A new study found that spending enough time in space has a major impact on astronauts’ brains — but thankfully, it appears reversible with enough time back on Earth.
The challenge: Inside your brain are four hollow spaces, or “ventricles,” where specialized cells produce cerebrospinal fluid (CSF), a liquid that nourishes the brain, removes waste, and protects tissue against physical injury.
Normally, CSF flows through the ventricles, around the brain, and down the spinal cord. But research has shown that spending time in space, where the pull of gravity on the body is weakened, appears to affect this flow, leading to overfilled, enlarged ventricles.
What’s new? In an attempt to further understand this phenomenon, researchers at the University of Florida studied MRIs of 30 astronauts’ brains before and after they visited space on trips lasting 2 weeks, 6 months, or 1 year.
Based on this analysis, spending 2 weeks in space doesn’t produce any measurable change in brain ventricle volume. Scans of 18 astronauts who spent 6 months in space, however, showed significant increases in ventricle size.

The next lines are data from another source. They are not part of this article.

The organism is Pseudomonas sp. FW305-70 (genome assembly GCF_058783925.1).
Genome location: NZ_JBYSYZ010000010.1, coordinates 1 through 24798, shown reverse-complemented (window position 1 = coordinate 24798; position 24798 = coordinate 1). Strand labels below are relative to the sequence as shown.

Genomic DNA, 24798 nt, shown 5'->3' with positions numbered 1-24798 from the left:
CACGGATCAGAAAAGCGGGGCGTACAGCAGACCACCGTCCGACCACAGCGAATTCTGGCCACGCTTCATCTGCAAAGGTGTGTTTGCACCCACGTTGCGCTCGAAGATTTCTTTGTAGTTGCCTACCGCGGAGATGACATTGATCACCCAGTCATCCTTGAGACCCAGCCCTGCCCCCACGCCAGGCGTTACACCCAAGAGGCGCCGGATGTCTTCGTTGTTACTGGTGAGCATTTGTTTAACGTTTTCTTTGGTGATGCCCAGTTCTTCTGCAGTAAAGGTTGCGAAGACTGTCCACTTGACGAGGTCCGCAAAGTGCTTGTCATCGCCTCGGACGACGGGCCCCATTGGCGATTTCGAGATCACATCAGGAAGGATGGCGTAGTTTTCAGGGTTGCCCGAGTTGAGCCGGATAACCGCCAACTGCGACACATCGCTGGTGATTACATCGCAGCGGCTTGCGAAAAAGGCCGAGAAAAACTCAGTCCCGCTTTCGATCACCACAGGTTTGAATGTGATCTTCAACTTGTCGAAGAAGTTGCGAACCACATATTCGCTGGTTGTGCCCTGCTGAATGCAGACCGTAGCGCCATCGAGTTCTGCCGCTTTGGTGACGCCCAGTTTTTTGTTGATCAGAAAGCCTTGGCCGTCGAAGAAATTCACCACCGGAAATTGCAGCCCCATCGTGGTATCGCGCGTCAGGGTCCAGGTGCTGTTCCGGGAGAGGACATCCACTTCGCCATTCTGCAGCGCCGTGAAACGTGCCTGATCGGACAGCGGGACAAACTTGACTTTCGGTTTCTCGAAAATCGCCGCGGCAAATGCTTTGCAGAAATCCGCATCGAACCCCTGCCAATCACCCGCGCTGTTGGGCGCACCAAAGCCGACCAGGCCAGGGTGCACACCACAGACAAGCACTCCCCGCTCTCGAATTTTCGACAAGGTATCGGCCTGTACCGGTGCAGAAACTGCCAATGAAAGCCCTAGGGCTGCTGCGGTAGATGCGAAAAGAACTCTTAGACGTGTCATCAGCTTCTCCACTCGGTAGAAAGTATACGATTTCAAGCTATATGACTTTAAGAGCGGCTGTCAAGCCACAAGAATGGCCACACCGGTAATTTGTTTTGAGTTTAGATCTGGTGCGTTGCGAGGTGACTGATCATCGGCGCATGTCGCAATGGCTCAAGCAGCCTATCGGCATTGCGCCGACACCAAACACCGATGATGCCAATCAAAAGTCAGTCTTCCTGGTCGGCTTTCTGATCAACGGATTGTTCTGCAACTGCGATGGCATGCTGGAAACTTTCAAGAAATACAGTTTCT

“It takes about three years between flights for the ventricles to fully recover.”Rachael Seidler
When the researchers looked at the scans of 4 astronauts who spent a year in space, though, their ventricles weren’t much larger than those in the 6-month club.
“This pattern suggests that the majority of ventricular changes in flight occur during one’s first six months in space,” the researchers wrote in their NASA-funded study, published in Scientific Reports.
Once astronauts were back on Earth, their ventricles began slowly shrinking back down to size — for those who spent 6 months in space, an average of 55-64% of the extra volume was gone by the time they’d been home for 6-7 months.
“Our study shows it takes about three years between flights for the ventricles to fully recover,” said study co-author Rachael Seidler.
Why it matters: NASA’s future Mars plans will require astronauts to spend at least 2 to 3 years in space, so the discovery that ventricle enlargement appears to taper off after 6 months is reassuring — if the cavities just kept getting bigger, NASA would have to rethink the crewed missions.
The fact that stays of less than 2 weeks don’t seem to have much of an impact, meanwhile, is a boon for space tourism companies — it might be difficult to convince people to vacation in space if it meant their brain was going to undergo significant structural changes.
Looking ahead: More research is needed to find out how these changes in astronauts’ brains might affect their health, but in the meantime, Seidler believes astronauts and space agencies would be wise to err on the side of caution.
“We don’t yet know for sure what the long-term consequences of this is on the health and behavioral health of space travelers, so allowing the brain time to recover seems like a good idea,” she said.
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